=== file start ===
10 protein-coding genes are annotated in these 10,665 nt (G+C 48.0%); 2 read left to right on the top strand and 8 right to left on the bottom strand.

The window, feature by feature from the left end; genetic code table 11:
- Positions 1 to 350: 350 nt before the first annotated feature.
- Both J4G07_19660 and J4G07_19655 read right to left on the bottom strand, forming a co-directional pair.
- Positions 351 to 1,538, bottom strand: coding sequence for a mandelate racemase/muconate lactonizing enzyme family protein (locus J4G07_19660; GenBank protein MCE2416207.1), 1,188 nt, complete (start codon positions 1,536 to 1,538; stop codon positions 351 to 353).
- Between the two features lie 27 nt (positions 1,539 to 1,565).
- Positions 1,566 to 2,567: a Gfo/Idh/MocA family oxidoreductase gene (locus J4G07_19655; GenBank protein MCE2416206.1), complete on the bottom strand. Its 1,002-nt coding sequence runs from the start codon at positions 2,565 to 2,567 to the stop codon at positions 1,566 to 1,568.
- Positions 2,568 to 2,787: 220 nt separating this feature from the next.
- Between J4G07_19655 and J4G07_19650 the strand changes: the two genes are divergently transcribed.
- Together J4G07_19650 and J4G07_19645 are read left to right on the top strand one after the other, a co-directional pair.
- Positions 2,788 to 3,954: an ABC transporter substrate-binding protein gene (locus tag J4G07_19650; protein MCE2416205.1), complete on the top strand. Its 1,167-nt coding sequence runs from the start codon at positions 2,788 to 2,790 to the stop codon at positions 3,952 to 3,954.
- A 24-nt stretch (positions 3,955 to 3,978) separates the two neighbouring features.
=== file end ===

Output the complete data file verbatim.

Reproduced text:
10 protein-coding genes are annotated in these 10,665 nt (G+C 48.0%); 2 read left to right on the top strand and 8 right to left on the bottom strand.

The window, feature by feature from the left end; genetic code table 11:
- Positions 1 to 350: 350 nt before the first annotated feature.
- Both J4G07_19660 and J4G07_19655 read right to left on the bottom strand, forming a co-directional pair.
- Positions 351 to 1,538, bottom strand: coding sequence for a mandelate racemase/muconate lactonizing enzyme family protein (locus J4G07_19660; GenBank protein MCE2416207.1), 1,188 nt, complete (start codon positions 1,536 to 1,538; stop codon positions 351 to 353).
- Between the two features lie 27 nt (positions 1,539 to 1,565).
- Positions 1,566 to 2,567: a Gfo/Idh/MocA family oxidoreductase gene (locus J4G07_19655; GenBank protein MCE2416206.1), complete on the bottom strand. Its 1,002-nt coding sequence runs from the start codon at positions 2,565 to 2,567 to the stop codon at positions 1,566 to 1,568.
- Positions 2,568 to 2,787: 220 nt separating this feature from the next.
- Between J4G07_19655 and J4G07_19650 the strand changes: the two genes are divergently transcribed.
- Together J4G07_19650 and J4G07_19645 are read left to right on the top strand one after the other, a co-directional pair.
- Positions 2,788 to 3,954: an ABC transporter substrate-binding protein gene (locus tag J4G07_19650; protein MCE2416205.1), complete on the top strand. Its 1,167-nt coding sequence runs from the start codon at positions 2,788 to 2,790 to the stop codon at positions 3,952 to 3,954.
- A 24-nt stretch (positions 3,955 to 3,978) separates the two neighbouring features.